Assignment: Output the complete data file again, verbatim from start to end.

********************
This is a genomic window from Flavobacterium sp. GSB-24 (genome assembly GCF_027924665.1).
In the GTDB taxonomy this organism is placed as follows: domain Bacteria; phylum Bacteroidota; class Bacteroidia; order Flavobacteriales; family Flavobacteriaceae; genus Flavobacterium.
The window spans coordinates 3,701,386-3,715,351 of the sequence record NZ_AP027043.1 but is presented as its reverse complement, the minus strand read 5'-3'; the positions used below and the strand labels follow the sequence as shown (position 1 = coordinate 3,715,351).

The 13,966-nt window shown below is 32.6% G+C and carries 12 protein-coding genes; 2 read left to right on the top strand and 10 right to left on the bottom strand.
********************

This is a genomic window from Flavobacterium sp. GSB-24 (genome assembly GCF_027924665.1).
In the GTDB taxonomy this organism is placed as follows: domain Bacteria; phylum Bacteroidota; class Bacteroidia; order Flavobacteriales; family Flavobacteriaceae; genus Flavobacterium.
The window spans coordinates 3,701,386-3,715,351 of the sequence record NZ_AP027043.1 but is presented as its reverse complement, the minus strand read 5'-3'; the positions used below and the strand labels follow the sequence as shown (position 1 = coordinate 3,715,351).

The 13,966-nt window shown below is 32.6% G+C and carries 12 protein-coding genes; 2 read left to right on the top strand and 10 right to left on the bottom strand.